void WriteByte(uint32_t address, uint8_t value);
void ProgramByte(uint32_t address, uint8_t value);
void EraseChip();

Now, you have to figure out how to actually transfer data between the PC and the microcontroller. I use RealTerm, because it has the ability to transmit binary files over a serial connection. I then set up my Teensy++ main loop with a simple serial interface that resembles a command-line application, with various commands and flags, then I use RealTerm's send function for programming, and its capture function for reading. Once I've programmed the ROM, I read it back to a file, and compare the file against the original ROM file to make sure that they match (be sure you've padded your ROM file or else trim the file you read back to match the original file size or you may get an incorrect mis-match). Because I'm using the Teensy++'s CDC virtual-serial-port-over-USB interface, it would be entirely possible to write a full PC-side host application tailor-made for this device, but there really isn't much point, seeing as all it would be doing is sending a file to a serial port, or capturing data from that serial port. Better to just use an existing application, if it fits our needs, and RealTerm does just that.

[Minor Edit]
RealTerm apparently does a really terrible job of packet utilization for USB-CDC virtual serial devices, an issue which I've submitted to their bug tracker, though it hasn't generated any response, so it's unlikely to be fixed.  For that reason, I've switched to Tera Term, as it speeds up write speeds by a factor of about 20-30, which makes the difference between taking 45 minutes to burn a chip with RealTerm vs about 90 seconds with Tera Term.  This doesn't change the fact that I'm still using the same code on the microcontroller side.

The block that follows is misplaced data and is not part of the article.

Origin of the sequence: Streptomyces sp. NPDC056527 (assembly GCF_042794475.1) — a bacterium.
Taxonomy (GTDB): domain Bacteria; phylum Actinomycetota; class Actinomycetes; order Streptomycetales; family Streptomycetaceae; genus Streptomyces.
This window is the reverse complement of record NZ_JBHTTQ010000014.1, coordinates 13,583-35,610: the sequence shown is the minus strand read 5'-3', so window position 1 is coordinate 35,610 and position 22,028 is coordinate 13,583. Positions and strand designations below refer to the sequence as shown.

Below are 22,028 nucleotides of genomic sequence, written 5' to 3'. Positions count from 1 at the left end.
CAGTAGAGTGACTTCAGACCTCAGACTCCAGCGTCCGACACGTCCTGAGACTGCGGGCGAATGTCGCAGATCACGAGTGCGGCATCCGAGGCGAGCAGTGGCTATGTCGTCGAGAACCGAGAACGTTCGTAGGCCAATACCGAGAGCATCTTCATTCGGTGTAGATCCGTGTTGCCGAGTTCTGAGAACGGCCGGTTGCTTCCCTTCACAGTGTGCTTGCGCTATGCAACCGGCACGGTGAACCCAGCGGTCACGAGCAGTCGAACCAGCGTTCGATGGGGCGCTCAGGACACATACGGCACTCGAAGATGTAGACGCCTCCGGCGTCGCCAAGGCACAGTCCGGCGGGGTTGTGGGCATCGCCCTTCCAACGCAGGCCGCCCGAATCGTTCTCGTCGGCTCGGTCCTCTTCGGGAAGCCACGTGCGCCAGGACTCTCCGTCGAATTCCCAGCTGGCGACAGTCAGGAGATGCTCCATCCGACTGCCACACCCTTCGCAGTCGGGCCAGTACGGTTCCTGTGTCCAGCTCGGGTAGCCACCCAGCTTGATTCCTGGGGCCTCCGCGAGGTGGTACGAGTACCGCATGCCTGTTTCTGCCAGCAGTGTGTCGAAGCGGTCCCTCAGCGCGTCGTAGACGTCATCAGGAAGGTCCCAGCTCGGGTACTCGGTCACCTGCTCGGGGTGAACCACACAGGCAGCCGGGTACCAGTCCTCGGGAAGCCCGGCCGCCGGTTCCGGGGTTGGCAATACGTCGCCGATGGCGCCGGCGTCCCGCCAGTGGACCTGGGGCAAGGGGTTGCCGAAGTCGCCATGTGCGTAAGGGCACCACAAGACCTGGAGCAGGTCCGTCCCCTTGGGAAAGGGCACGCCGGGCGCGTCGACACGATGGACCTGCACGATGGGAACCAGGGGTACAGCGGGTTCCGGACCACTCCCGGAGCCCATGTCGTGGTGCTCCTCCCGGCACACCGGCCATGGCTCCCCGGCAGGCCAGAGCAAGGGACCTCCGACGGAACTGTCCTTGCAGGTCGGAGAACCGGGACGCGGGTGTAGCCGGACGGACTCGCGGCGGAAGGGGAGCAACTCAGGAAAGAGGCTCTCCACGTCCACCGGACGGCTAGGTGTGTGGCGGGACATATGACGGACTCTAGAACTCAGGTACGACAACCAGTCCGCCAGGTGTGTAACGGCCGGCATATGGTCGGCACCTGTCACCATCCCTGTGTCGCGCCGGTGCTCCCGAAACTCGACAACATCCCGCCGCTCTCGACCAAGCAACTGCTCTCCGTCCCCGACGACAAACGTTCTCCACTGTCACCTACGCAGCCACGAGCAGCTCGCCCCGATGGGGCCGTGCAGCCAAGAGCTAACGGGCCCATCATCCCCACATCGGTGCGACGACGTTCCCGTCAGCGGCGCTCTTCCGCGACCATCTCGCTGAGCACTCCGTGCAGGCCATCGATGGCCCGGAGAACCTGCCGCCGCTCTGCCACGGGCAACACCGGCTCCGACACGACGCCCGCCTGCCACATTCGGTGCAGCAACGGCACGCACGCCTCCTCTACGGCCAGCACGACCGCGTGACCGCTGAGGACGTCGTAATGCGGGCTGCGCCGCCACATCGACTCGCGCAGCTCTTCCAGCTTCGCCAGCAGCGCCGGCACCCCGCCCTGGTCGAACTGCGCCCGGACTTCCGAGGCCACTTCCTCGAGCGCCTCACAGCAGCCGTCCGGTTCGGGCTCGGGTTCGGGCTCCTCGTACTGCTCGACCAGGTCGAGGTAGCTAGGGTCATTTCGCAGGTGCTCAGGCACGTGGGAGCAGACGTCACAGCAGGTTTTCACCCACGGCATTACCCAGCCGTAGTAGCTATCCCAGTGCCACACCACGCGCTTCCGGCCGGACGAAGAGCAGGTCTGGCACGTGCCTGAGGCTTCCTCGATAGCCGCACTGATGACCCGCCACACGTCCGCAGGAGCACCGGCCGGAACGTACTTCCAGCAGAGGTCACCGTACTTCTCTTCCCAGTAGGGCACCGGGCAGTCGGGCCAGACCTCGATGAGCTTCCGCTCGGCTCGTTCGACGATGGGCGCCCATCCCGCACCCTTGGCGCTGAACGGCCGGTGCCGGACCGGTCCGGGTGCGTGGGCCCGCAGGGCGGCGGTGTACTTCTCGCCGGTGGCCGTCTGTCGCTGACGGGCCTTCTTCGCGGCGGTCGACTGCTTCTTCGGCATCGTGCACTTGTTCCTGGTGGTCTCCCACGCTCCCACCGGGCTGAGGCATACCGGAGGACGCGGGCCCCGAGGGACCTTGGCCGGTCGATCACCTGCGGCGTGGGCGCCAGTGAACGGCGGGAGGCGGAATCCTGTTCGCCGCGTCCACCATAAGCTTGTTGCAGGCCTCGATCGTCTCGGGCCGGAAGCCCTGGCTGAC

Anyway, I'll probably throw up some more pictures at some point, but for the most part, I wanted to describe the process, rather than just handing out schematics and code.  This is a relatively simple feat to accomplish, and from what I've seen of a lot of the SNES reproduction makers, I feel it should be something of a rite of passage.  If you want to just go out and buy yourself a Willem, go ahead.  But be warned that nobody really wants to help repro makers with their crappy Willems.  Be a man, roll your own burner.

Here's mine:

An original SNES MaskROM, used for my initial read-only testing

The double-sided PCB design cut down on PCB size, and as a result, cost


  1. Hi! I am using this guide to try to write an EEPROM that is a a tad bit different than the one you are using. It has fewer address pins, and less memory. I'm new to programming, so some of this went over my head. I compiled a program, but I'm not sure that I have to code exactly right, as there is no data coming in through the COM port. I couldn't find a way to contact you through this website, so hopefully you're still active and willing to answer some of my questions. Thanks.

  2. Hi i have the teensy i use for ps3 with norway.py, but with these code only paste and these burn am29f032 or need more lines code. Sorry for mi bad English.